Pituitary Glossary starting with C

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The strengthening and hardening of a bone in areas where calcium has been deposited.

Nearly all calcium entering the body is deposited in bones and teeth. The remaining calcium is dissolved in the blood. When a disorder affects the balance between calcium and other minerals or chemicals in the body, calcium can be deposited in other parts of the body, such as arteries, kidneys, lungs, and brain, and can cause problems in their normal function. Calcifications can usually be diagnosed using x-rays.


Cyclic adenosine monophosphate.

The adrenal gland produces a hormone called epinephrine, which travels to the body’s cells and causes an increase in blood sugar. The sugar gives the body energy to react to stressful situations. Cyclic adenosine monophosphate (cAMP), stimulates the breakdown of stored carbohydrate into sugar.


General term frequently used to indicate any of various types of malignant neoplasms.

Most cancers invade surrounding tissues, may metastasize to several sites, and are likely to recur after attempted removal and to cause death of the patient unless adequately treated.


A malignant tumor that arises from epithelium found in skin or, more commonly, the lining of body organs

Carcinomas can be found in the breast, prostate, lung, stomach or bowel. Carcinomas tend to infiltrate into adjacent tissue and spread (metastasize) to distant organs, for example, to bone, liver, lung or the brain.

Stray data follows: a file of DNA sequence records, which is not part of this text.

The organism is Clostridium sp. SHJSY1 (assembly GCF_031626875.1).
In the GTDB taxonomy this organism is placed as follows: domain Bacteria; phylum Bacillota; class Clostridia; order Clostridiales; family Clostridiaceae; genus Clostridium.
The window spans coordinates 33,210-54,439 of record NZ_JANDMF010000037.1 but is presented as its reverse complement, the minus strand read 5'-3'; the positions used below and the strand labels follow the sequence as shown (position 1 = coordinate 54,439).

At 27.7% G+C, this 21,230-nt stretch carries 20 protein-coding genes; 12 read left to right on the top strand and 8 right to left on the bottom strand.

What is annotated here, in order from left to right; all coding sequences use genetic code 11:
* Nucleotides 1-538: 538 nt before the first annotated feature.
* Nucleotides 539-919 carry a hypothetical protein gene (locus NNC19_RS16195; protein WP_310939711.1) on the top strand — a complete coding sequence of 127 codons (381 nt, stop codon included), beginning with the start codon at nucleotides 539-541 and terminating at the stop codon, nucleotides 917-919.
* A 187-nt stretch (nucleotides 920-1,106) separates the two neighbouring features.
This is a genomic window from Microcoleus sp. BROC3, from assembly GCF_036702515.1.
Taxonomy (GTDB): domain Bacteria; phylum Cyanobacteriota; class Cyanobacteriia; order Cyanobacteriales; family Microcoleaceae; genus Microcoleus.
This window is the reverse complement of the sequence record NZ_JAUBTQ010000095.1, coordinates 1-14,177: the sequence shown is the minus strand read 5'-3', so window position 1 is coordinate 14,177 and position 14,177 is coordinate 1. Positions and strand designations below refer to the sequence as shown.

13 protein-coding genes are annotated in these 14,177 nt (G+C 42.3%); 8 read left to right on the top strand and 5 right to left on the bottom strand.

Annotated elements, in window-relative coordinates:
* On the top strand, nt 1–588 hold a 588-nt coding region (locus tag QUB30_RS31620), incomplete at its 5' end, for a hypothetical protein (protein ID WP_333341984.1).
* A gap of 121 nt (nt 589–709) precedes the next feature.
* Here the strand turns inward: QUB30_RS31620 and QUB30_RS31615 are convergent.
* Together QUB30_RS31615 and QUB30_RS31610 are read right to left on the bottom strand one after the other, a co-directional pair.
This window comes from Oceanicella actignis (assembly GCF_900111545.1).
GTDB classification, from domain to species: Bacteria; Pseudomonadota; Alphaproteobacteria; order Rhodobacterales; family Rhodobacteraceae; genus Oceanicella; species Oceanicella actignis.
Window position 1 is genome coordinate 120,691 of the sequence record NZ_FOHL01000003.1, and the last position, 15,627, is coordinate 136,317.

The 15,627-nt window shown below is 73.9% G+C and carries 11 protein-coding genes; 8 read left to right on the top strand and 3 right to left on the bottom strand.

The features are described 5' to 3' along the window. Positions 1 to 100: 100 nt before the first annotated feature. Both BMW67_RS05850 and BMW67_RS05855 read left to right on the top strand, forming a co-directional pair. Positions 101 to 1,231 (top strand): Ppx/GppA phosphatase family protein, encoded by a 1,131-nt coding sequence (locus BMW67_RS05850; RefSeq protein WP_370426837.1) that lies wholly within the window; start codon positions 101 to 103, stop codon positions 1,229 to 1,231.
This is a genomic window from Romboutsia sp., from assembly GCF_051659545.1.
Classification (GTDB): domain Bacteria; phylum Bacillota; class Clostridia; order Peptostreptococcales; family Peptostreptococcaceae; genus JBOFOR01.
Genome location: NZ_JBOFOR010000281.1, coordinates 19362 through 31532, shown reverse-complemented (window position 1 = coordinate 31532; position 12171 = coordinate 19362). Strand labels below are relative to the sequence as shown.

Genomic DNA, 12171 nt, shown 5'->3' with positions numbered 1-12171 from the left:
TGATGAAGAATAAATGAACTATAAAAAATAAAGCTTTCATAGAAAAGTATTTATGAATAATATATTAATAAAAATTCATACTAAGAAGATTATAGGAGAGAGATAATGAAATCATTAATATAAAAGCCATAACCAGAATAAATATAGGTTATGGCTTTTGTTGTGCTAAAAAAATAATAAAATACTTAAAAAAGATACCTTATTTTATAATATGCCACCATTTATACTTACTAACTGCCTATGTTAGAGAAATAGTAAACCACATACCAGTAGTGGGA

Carotid Artery

The artieries which carry blood up through the neck, eventually supplying the brain with its major blood supply.

Carotid artery: Either of the two key arteries located in the front of the neck, through which blood from the heart goes to the brain. The right and left common carotid arteries are located on each side of the neck. Together, these arteries provide the principal blood supply to the head and neck. The left common carotid artery arises directly from the aorta. The right common carotid artery arises from the brachiocephalic artery, which, in turn, comes off the aorta. Each of the two divides to form external and internal carotid arteries. Cholesterol plaque on the inner wall of the carotid artery can lead to a stroke. These vessels are also found within the cavernous sinus.


A tubular instrument to allow passage of fluid from or into a body cavity.

Tubular device inserted into a duct, blood vessel, hollow organ, or body cavity for injecting or withdrawing fluids. Examples of use; heart or urinary catheterization. Catheterization is also used for diagnostic purposes.

Cavernous Sinus

Area adjacent to the sphenoid sinus containing several vital nerves and blood vessels.

A large channel of venous blood creating a “sinus” cavity bordered by the sphenoid bone and the temporal bone of the skull. The cavernous sinus is an important structure because of its location and its contents which include the third cranial (oculomotor) nerve, the fourth cranial (trochlear) nerve, parts 1 (the ophthalmic nerve) and 2 (the maxillary nerve) of the fifth cranial (trigeminal) nerve, and the sixth cranial (abducens) nerve.

A cavernous sinus thrombosis is a blood clot within the cavernous sinus. This clot causes the cavernous sinus syndrome.


The basic living unit of body tissue. It contains a nucleus surrounded by cytoplasm and is enclosed by a membrane.